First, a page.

SEC now ready to consider ETH futures ETFs, sources say — but what’s changed?
SEC policy on crypto ETFs is “completely incoherent,” VanEck’s head of digital assets research tells Blockworks
ymcgraphic/Shutterstock modified by Blockworks
Fund groups are pursuing an ETF that would hold ether futures contracts after efforts to do so earlier this year came to a halt. This may signal that the US Securities and Exchange Commission has had a change of heart, and is now willing to at least consider a potential approval.
Volatility Shares filed for such a product on Friday, and now others — Grayscale Investments, Bitwise, Roundhill Investments, ProShares and VanEck — have followed suit this week.
According to two sources who are directly familiar with the latest ether futures ETF filings, the SEC has indicated its readiness to publicly consider such a product. However, the regulator’s willingness to weigh in on ether futures ETFs does not guarantee their approval, one of the sources added.
“From a product perspective, all the ETF issuers are probably thinking it’s worth the cost of filing rather than risk falling behind in case ETH [ETFs] take off, even in futures form,” said Henry Jim, a Bloomberg Intelligence analyst who flagged the filings on Twitter.
The SEC’s willingness to consider these offerings is a reversal from May, when sources said the US securities regulator had told firms seeking ether futures ETFs to halt their efforts. The SEC did not return a request for comment at the time.
Grayscale, for example, sought to launch an ether futures ETF in May, but days later amended a filing indicating it was no longer looking to do so. Bitwise Asset Management, Direxion and Roundhill Investments — which had followed Grayscale’s lead in filing for ether futures funds — withdrew their applications shortly after.
The SEC’s decision to consider ether futures ETF in the past three months, following the pause in plans by various potential issuers, has left some industry watchers puzzled. The specific reasons behind the regulator’s move remain somewhat of a mystery.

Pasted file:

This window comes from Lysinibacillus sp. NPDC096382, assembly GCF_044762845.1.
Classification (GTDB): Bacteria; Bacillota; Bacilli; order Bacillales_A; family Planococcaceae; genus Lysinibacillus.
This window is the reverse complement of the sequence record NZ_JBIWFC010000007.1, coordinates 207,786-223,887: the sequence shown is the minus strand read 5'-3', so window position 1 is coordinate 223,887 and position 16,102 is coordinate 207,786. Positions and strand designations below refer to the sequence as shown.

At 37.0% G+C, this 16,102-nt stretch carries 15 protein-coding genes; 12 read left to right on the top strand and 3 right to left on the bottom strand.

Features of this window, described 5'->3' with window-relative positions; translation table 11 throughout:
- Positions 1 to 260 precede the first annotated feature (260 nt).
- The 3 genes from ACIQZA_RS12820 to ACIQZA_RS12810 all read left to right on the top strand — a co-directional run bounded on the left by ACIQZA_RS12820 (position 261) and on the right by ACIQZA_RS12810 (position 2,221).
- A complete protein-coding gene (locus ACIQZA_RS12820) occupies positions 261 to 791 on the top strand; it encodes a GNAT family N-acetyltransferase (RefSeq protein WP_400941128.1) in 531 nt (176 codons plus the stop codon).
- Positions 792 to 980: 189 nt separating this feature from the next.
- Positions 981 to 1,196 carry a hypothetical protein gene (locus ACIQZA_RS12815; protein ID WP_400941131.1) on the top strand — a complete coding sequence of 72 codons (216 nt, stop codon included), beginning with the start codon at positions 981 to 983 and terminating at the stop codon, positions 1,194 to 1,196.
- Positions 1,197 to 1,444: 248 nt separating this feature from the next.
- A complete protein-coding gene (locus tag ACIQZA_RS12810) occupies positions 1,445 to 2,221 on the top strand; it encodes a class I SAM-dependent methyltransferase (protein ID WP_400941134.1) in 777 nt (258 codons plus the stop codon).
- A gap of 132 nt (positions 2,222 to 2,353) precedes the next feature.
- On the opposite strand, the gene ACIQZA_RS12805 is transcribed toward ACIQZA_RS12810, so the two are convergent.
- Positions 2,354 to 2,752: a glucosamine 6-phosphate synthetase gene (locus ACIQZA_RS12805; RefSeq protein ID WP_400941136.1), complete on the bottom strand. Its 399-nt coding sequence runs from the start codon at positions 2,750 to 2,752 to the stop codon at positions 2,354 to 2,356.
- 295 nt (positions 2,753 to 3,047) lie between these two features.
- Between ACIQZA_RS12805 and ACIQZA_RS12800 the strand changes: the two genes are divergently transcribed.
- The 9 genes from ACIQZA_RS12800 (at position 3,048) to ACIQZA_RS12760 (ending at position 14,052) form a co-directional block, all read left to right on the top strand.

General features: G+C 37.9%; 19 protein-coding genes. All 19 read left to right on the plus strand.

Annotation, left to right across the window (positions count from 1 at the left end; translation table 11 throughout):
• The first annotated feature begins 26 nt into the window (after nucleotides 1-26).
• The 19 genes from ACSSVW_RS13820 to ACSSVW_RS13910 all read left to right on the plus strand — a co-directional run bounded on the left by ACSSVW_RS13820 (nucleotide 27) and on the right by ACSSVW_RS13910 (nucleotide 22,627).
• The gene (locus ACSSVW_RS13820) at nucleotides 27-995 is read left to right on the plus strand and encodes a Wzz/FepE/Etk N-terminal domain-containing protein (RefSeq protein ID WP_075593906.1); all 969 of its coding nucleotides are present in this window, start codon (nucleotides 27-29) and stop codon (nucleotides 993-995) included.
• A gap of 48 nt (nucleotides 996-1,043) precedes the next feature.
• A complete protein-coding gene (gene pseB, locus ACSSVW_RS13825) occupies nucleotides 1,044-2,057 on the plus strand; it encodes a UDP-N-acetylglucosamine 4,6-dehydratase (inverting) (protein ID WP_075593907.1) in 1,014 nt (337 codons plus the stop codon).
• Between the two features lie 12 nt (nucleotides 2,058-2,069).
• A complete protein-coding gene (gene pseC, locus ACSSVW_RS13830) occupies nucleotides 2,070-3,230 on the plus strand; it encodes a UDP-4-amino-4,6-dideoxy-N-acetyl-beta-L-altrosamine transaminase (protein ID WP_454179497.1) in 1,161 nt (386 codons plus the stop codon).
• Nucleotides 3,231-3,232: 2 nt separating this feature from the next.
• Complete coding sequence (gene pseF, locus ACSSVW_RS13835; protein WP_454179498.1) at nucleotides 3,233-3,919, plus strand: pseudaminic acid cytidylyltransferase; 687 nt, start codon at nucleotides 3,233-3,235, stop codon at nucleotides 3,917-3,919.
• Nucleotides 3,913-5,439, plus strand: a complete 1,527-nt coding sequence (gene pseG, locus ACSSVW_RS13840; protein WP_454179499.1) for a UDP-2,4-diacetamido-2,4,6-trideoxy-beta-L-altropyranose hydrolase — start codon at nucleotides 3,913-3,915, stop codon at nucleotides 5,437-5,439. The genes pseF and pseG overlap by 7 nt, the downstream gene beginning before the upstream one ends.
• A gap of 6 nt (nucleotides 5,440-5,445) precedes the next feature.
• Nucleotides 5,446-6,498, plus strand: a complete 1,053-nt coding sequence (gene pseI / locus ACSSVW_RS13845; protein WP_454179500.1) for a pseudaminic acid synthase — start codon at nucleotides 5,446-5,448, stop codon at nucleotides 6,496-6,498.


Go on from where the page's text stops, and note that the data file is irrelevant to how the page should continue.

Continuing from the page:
“SEC policy on crypto ETFs has always been haphazard,” said Matthew Sigel, head of digital assets research at fund group VanEck. “Now it is completely incoherent.”
A spokesperson for the SEC did not immediately return a request for comment Wednesday.
Shifting winds in crypto ETF land?
Bradley Duke, chief strategy officer at ETC Group, said in a statement that there seems to be a growing acceptance at the SEC that crypto is “an inevitable part of America’s investment landscape.”
Nate Geraci, president of The ETF Store, noted that sentiment around crypto-related ETFs has indeed grown more positive in the last couple months.
He attributed that, in part, to BlackRock entering the spot bitcoin ETF race in June, as well as optimism around a favorable outcome in Grayscale’s lawsuit against the SEC.
Bloomberg Intelligence analysts James Seyffart and Eric Balchunas put the odds of a spot bitcoin ETF approval at 65%, according to a Wednesday tweet.
“Overall, the winds appear to be shifting in favor of crypto-related ETFs and issuers are now jockeying for position in an attempt to capitalize,” Geraci told Blockworks.
The SEC also allowed the first leveraged bitcoin futures ETF to come to market in June. The firm to launch that fund was Volatility Shares — the same company that kicked off this latest wave of ether futures ETF filings.
“Volatility Shares has obviously been in direct communication with the SEC recently and it seems reasonable to assume they saw or heard something to indicate an ether futures ETF might be possible,” Geraci said.
The company declined to comment on its ether futures ETF filing.
In October 2021, the SEC approved ETFs that hold bitcoin futures contracts traded on the Chicago Mercantile Exchange (CME). The ProShares Bitcoin Strategy ETF (BITO) — the first fund to launch under this approval — is significantly ahead of its competitors in terms of assets under management, boasting approximately $1 billion.
“It seems illogical for the SEC to allow ETFs holding CME-traded bitcoin futures, but not ones owning CME-traded ether futures,” Geraci said. “Given the past history of these filings, it’s difficult to speculate on how the SEC will respond.”
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